For a clear understanding of the true value of pneumatic components and assemblies, OEMs should also factor in the process efficiency improvements those components will deliver. For example, OEMs will realize improved efficiencies or operations cost reductions by selecting products that reduce the need for secondary operations, such as subassembly and testing tasks they would otherwise have to do in-house. Secondary operations typically require added direct labor costs as well as equipment and process investments.

Using finished goods assemblies that are pre-assembled and pretested, despite having a slightly higher price tag, can also enable an organization to reduce its overall processing costs for many functions. These strategies are proven to reduce production times and materials expenses associated with acquisition/materials management and quality costs. The number of times the OEM has to move, process, and store certain components will all be reduced dramatically with this strategy.

Furthermore, by realizing this process improvement, the OEM may be able to eliminate overtime or free up capacity for additional production. Ultimately, this provides an increase in capacity without requiring additional investments in labor or processes, which in turn increases the OEM’s profitability on the products produced.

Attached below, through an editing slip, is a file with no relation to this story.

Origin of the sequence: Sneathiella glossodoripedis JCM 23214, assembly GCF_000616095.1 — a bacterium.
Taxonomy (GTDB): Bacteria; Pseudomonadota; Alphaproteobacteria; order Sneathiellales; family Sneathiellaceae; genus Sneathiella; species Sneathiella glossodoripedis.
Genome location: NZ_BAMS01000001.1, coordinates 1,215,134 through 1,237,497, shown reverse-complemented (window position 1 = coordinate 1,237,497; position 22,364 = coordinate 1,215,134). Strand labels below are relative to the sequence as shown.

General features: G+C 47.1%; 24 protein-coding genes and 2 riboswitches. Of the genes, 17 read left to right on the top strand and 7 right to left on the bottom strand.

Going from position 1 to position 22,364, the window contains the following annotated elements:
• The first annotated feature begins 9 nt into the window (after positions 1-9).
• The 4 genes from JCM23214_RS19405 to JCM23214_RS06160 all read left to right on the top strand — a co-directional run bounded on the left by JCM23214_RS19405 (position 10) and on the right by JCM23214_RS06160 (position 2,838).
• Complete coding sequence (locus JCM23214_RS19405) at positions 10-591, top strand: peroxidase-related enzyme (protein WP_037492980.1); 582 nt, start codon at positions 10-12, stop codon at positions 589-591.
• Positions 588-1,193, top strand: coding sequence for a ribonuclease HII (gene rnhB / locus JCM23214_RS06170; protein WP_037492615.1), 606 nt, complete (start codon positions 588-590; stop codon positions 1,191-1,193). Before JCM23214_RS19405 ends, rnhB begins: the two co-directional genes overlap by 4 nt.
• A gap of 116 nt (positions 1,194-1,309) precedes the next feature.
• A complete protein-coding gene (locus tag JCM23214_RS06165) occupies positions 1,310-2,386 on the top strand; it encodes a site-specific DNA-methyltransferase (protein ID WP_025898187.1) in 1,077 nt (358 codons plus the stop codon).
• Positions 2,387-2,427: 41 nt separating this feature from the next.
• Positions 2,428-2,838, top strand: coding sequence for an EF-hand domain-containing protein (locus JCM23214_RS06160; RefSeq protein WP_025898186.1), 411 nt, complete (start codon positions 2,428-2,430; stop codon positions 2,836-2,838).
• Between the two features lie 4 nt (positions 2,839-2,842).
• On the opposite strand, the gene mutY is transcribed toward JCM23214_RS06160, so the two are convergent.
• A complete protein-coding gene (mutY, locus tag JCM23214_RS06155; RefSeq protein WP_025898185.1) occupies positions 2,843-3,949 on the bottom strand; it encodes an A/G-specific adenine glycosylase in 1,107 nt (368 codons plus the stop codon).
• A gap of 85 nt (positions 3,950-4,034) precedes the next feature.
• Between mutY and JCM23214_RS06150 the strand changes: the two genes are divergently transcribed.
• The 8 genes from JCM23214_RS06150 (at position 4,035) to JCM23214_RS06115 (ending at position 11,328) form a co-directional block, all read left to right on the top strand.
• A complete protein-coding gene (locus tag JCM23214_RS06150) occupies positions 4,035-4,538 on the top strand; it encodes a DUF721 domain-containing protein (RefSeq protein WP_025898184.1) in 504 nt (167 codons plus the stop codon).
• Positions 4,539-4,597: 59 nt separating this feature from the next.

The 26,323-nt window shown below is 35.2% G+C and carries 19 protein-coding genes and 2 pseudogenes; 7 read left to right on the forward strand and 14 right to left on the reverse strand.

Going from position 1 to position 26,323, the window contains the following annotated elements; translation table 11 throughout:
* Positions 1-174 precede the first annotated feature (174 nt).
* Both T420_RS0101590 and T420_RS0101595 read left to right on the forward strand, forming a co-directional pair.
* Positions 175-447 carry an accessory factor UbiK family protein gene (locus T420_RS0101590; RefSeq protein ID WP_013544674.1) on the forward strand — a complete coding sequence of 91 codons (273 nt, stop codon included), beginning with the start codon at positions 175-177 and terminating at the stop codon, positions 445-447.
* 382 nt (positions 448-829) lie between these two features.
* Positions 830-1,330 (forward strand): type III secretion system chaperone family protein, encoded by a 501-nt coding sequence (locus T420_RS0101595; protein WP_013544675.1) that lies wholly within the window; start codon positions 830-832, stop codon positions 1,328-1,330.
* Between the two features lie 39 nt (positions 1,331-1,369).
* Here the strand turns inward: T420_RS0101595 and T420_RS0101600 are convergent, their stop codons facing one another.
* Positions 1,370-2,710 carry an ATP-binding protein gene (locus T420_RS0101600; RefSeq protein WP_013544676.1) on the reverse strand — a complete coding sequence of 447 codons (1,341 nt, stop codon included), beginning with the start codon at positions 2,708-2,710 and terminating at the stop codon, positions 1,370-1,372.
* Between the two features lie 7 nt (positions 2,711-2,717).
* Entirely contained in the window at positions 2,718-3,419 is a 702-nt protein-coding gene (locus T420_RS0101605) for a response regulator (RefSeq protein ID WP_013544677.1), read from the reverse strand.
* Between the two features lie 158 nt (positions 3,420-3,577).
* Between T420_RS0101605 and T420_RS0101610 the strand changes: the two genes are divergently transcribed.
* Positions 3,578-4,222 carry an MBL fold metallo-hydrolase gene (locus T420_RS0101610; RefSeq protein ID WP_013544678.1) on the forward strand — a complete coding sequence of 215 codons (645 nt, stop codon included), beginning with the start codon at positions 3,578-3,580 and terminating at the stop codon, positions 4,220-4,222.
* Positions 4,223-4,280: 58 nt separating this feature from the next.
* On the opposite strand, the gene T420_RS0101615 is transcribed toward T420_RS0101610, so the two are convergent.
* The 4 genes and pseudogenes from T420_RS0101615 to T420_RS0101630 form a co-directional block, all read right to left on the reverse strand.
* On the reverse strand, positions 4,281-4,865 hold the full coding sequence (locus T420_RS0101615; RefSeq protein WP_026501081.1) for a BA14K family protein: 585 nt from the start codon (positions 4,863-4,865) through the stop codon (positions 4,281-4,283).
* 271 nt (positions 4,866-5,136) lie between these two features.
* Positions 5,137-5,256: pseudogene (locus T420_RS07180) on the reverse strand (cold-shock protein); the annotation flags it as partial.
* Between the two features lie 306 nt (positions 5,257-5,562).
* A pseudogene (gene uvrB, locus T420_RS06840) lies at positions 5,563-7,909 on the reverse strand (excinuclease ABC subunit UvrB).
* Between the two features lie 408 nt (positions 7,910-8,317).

Examples of specific cost improvements OEMs can realize by aligning with a supplier that delivers operational or process efficiencies include:

• Reduced specialized inventory
• Fewer weekly deliveries
• Leveraging best practices for Lean manufacturing concepts
• Consolidating suppliers
• Reducing material management "touch points"
• Built-in engineering and application support
• Reduced downtime

By quantifying and adding up these process improvements and resulting cost benefits and then dividing them by the total material expenditures, OEMs can also figure out how much of every dollar is returned because of the new operational efficiencies.

For example, an OEM may realize that by spending $8,300 more on certain pre-assembled components versus individual discrete components, the company will be able to decrease its total production costs by $21,600 through eliminating various primary and secondary processes as well as the additional labor and stocking burdens associated with those processes. For each additional $1.00 spent, the OEM is receiving $2.35 back in cost reduction, process efficiency, and operational excellence.

Bottom Line Benefits
Implementing comprehensive strategies like these delivers value through decreased operational costs and increased efficiency. As such, OEMs are likely to gain real bottom-line impacts, not by acquiring the lowest price products, but by acquiring products that benefit the organization across operations. These OEMs will be able to lower their overall production costs by delivering greater throughputs or more efficient operations. This, in turn has the potential to increase OEM revenues, by resulting in more marketable equipment to sell.